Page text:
In March 2012, nearly 200 anti-nuclear protesters were detained for a few hours by the police. The protesters were set to join protests objecting resumption of work of one of two 1 GW reactors, a day after the local government restarted work on the project.[44]

There have also been rallies and protests in favour of commissioning this nuclear power plant.[45][46]

On, 24 February 2012, Prime Minister Manmohan Singh blamed foreign NGOs for protests at the power plant. News agencies reported that three NGOs had diverted donations earmarked for religious and social causes to the protests, in violation of foreign exchange regulations.[47][48]

Supporters of the power plant in Idinthakarai village have been targeted by opponents using improvised explosive devices.[49]

Role of religious organizationsEdit

The Church of South India and the National Council of Churches opposed the power plant and supported the protests against it.[50] Supporters of the power plant and the government have alleged that the protest against the power plant was instigated by churches and funded by foreign sources. The protestors dismissed the allegation of foreign funding, but said that seeking support from church was "natural" as many protestors were Christian localities living in the vicinity of the Reactor.[51]

Response from officialsEdit

Former chairman of Atomic Energy Commission of India Srinivasan said, "The Fukushima plant was built on a beach-front, but the Kudankulam was constructed on a solid terrain and that too keeping all the safety aspects in mind. Also, we are not in a tsunami prone area. The plants in Kudankulam have a double containment system which can withstand high pressure. At least 14,000 crore has been spent. If we don't operate the plant immediately, it will affect the economic stability of our country".[52]

A centre panel constituted by the Government of India, which did a survey of the safety features in the plant, vouched for the safety of the Kudankulam reactors. Dr Muthunayagam, who headed the panel, said that the protesters asked for some documents which are not related to the safety of the reactor.[53] Nuclear scientist and principal scientific adviser to the federal Government of India Rajagopala Chidambaram has said "We have learnt lessons from the Fukushima nuclear accident, particularly on the post-shut-down cooling system", and also added Fukushima nuclear accident should not deter or inhibit India from pursuing a safe civil nuclear programme.[54]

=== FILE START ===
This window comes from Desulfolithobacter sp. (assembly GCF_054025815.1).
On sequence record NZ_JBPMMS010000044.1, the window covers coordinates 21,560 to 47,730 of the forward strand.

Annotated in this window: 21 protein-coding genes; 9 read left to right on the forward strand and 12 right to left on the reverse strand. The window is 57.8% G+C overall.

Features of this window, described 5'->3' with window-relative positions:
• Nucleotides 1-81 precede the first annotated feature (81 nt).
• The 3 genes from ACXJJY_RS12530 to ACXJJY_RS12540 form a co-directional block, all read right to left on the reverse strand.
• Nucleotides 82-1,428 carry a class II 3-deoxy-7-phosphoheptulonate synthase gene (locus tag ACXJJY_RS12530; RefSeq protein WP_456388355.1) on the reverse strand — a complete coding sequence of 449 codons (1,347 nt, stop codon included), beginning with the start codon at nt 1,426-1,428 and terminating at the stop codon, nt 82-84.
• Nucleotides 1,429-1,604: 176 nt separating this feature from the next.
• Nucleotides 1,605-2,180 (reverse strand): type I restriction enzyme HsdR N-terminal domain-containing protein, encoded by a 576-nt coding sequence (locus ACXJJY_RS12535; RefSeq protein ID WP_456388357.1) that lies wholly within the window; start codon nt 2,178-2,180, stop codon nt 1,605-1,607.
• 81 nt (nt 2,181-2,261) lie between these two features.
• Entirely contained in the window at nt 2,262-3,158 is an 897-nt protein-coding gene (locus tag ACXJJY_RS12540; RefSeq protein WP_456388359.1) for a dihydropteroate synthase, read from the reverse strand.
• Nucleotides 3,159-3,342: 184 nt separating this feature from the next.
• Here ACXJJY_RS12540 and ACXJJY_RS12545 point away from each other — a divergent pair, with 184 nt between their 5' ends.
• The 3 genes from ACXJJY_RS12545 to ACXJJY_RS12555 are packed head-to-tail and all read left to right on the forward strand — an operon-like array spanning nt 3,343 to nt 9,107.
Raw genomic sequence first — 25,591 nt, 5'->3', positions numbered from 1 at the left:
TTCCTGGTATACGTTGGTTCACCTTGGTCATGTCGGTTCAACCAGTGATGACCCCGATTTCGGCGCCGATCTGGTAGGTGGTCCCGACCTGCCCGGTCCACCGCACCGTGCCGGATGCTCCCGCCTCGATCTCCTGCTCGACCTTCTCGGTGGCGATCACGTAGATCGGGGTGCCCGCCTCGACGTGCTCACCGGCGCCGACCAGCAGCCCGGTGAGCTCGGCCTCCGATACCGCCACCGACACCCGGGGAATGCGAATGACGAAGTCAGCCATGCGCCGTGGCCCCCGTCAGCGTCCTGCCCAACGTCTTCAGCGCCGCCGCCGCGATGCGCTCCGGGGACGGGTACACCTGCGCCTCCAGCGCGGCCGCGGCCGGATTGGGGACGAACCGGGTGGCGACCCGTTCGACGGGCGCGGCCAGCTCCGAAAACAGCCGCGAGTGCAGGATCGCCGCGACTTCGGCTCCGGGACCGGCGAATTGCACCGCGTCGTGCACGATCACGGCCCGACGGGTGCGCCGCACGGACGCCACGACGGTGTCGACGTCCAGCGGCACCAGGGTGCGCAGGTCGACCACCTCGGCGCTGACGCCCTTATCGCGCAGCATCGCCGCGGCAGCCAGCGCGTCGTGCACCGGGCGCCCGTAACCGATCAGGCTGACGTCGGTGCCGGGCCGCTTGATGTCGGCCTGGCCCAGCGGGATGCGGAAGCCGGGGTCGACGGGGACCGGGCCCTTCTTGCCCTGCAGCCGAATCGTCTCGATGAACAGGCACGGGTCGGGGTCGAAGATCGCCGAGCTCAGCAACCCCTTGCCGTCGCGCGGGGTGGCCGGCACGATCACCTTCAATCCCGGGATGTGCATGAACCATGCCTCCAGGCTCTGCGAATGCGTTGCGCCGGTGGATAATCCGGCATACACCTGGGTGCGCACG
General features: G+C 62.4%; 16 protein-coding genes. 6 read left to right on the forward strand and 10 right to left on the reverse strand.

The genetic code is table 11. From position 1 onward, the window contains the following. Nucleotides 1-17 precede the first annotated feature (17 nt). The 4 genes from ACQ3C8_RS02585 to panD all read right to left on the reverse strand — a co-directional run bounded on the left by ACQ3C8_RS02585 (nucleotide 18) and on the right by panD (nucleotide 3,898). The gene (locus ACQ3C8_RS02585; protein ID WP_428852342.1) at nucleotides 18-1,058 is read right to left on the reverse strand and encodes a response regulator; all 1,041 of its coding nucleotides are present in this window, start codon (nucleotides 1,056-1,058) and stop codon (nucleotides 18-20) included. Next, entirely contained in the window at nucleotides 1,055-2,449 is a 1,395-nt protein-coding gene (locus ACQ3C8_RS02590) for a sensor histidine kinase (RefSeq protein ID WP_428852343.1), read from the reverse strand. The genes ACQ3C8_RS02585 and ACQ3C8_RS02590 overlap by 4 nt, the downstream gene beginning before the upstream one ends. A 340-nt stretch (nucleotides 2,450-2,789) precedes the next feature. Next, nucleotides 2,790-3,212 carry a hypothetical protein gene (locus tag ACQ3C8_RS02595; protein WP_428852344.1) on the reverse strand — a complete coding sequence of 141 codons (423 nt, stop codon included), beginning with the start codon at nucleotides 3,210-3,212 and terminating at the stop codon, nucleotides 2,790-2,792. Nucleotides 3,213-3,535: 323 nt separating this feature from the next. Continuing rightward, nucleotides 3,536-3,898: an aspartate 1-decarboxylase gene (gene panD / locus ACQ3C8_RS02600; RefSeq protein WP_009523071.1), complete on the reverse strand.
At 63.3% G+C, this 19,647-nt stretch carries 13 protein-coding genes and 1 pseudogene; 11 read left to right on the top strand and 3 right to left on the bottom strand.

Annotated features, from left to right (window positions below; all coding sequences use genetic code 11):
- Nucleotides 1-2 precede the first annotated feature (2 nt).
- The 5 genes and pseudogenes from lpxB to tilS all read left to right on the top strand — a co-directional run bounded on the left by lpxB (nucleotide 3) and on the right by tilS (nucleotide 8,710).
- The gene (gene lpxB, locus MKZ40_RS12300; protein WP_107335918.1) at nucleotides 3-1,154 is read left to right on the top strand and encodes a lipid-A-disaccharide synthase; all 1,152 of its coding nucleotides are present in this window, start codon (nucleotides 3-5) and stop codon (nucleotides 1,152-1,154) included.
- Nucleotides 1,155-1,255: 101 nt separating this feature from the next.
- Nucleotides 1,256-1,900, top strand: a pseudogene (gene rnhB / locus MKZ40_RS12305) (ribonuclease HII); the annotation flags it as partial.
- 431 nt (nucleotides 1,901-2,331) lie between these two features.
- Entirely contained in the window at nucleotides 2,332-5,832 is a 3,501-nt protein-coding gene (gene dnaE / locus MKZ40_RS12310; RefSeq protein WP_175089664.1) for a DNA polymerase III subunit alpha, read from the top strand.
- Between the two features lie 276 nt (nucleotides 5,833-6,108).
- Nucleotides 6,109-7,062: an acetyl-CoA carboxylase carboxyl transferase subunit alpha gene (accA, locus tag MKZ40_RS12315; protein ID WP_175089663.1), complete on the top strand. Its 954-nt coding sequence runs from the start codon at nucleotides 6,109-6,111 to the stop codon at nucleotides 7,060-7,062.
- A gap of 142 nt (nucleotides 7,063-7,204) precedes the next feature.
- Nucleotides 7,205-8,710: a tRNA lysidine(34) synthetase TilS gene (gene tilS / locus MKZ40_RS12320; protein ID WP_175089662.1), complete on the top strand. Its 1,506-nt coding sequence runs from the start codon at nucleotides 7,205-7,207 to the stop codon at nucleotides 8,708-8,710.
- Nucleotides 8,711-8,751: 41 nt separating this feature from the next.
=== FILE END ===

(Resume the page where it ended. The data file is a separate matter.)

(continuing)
The Tamil Nadu state government formed a four-member expert panel which submitted a report to the government after inspecting the safety features of the plant. The Tamil Nadu government in the wake of the acute power shortages in the state has ordered in favour of the commissioning of the plant.[55]

Allocation of powerEdit

Government of India announced the power allocation from the two units of the reactor on 29 August 2013.[56]

Beneficiary Power (MW)
Tamil Nadu 925 MW
Karnataka 442 MW
Kerala 266 MW
Puducherry 67 MW
unallotted 300 MW
Total 2,000 MW

As of the present time on 1st December 2021, the government is considering to increase its capability to 6000 MW, on completion of KKNPP-3 & 4 (2 X 1000 MW) and KKNPP-5 & 6 (2 X 1000 MW) which are presently under construction.

Kudankulam AlleyEdit

The town council of Volgodonsk, Rostov Oblast named a lane located next to the Atommash plant as Kudankulam Alley in November 2018. The plant, which is owned by Rosatom, manufactures equipment for the Kudankulam Nuclear Power Plant.[57]

UnitsEdit

Unit Type Gross MW Construction start Operation start Notes
Phase I
KKNPP-1 VVER-1000 1000 31 March 2002 22 October 2013 [30]
KKNPP-2 VVER-1000 1000 31 March 2002 15 October 2016 [34]
Phase II
KKNPP-3 VVER-1000 1000 29 June 2017 2023 (planned) [18]
KKNPP-4 VVER-1000 1000 29 June 2017 2023 (planned) [18]
KKNPP-5 VVER-1000 1000 14 November 2018 December 2026 (planned) [58]
KKNPP-6 VVER-1000 1000 14 November 2018 September 2027 (planned)

See alsoEdit

ReferencesEdit

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External linksEdit